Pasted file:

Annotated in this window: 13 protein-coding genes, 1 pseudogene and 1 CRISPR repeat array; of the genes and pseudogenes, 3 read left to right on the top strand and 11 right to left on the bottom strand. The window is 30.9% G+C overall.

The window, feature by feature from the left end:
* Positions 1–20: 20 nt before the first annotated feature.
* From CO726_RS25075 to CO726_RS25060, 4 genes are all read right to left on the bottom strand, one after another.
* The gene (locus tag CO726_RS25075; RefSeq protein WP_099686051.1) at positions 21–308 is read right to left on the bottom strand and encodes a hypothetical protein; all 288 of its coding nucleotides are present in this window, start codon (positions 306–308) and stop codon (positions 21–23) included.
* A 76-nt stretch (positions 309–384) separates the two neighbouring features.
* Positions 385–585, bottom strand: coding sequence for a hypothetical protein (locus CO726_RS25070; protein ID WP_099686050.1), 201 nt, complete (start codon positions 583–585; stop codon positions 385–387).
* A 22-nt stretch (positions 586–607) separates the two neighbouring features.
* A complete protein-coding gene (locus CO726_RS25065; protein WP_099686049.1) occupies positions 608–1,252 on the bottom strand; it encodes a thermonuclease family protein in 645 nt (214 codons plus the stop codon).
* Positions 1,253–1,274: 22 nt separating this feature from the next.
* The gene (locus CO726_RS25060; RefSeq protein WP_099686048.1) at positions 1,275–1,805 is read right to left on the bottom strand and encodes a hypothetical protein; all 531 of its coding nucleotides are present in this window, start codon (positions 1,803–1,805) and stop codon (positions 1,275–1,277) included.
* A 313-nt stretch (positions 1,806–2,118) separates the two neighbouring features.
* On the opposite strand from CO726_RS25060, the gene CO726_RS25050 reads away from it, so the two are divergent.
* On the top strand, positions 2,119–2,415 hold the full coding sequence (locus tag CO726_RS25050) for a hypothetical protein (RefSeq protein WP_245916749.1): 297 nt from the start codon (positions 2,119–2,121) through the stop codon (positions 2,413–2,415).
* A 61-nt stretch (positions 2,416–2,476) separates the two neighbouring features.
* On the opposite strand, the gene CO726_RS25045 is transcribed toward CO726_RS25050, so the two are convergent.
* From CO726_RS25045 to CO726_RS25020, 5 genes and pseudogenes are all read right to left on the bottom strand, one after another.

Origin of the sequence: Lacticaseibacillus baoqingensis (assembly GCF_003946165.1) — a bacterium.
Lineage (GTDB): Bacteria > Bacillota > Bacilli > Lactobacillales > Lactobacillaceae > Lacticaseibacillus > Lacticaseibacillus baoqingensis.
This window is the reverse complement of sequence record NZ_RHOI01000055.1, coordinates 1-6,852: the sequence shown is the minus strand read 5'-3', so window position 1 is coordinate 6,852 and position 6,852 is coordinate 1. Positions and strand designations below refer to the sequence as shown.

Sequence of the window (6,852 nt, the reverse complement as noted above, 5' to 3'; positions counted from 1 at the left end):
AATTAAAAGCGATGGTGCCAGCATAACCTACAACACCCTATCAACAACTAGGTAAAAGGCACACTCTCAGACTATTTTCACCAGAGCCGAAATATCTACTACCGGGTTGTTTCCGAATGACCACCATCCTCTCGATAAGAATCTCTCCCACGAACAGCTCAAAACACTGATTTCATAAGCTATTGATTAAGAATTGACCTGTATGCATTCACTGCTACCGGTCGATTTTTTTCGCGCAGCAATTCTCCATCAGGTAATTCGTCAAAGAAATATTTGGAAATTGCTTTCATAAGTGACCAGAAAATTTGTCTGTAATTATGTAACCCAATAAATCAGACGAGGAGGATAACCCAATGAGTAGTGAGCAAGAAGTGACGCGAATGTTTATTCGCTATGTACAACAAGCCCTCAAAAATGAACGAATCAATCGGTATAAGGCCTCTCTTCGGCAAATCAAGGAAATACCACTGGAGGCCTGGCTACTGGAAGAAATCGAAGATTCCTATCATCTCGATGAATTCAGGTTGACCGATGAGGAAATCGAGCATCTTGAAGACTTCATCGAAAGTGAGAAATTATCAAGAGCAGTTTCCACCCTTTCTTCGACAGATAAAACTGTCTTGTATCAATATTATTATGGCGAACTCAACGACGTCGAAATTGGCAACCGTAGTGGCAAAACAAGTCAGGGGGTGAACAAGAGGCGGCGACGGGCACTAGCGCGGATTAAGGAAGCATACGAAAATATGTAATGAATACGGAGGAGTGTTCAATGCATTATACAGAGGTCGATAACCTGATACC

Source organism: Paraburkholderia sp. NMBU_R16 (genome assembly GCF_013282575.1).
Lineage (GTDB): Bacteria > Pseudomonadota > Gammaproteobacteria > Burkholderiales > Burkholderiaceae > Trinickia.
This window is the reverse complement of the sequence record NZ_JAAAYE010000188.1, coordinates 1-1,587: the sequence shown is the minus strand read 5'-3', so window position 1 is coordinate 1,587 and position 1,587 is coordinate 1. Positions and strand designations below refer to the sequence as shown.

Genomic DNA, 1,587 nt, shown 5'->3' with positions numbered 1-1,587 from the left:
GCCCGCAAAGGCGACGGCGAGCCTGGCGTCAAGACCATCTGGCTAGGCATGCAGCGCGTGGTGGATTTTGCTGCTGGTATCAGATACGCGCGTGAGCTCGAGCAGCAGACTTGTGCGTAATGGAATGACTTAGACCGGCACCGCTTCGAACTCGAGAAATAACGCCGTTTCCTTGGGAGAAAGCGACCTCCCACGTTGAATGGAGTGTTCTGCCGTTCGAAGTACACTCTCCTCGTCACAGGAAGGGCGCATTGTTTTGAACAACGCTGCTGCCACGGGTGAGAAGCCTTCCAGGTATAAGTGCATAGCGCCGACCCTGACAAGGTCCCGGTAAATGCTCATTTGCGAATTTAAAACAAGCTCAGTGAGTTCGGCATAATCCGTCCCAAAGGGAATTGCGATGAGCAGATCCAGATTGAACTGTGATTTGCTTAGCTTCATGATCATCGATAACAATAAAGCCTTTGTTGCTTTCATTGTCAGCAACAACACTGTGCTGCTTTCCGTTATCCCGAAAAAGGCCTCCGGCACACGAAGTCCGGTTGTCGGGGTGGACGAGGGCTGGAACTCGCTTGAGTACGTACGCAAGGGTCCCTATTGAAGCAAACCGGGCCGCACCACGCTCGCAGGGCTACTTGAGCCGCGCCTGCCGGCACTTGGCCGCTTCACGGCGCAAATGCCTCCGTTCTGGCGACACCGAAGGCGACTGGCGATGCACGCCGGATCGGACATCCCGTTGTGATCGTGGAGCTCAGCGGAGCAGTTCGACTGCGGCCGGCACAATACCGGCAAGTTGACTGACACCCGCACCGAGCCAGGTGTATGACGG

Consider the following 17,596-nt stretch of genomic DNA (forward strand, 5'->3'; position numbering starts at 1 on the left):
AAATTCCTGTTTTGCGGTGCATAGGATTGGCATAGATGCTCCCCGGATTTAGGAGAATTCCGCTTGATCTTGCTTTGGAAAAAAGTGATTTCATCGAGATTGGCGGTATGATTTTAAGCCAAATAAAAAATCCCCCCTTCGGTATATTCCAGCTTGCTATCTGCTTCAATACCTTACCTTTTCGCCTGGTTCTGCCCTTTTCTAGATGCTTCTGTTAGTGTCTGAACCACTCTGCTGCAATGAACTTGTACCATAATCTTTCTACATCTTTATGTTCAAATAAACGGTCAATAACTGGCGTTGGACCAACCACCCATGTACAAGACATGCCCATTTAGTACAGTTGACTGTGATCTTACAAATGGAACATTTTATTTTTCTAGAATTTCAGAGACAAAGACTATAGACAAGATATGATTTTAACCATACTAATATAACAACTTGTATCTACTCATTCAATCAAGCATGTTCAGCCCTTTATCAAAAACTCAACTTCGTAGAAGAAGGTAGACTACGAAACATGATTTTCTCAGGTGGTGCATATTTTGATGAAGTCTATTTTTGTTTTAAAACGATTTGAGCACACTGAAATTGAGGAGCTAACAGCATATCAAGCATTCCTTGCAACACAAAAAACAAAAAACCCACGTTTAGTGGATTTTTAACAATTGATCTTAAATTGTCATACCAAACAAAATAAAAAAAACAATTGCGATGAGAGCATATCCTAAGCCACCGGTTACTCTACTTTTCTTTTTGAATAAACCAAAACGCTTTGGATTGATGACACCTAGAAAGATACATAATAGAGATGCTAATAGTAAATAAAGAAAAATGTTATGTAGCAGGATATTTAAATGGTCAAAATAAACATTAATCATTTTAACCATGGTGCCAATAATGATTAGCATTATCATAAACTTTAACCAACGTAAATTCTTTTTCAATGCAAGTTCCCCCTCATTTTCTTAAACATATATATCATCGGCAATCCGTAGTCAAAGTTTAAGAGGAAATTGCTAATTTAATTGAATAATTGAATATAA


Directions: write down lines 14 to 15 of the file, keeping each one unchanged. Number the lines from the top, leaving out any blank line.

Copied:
* On the top strand, positions 2,119–2,415 hold the full coding sequence (locus tag CO726_RS25050) for a hypothetical protein (RefSeq protein WP_245916749.1): 297 nt from the start codon (positions 2,119–2,121) through the stop codon (positions 2,413–2,415).
* A 61-nt stretch (positions 2,416–2,476) separates the two neighbouring features.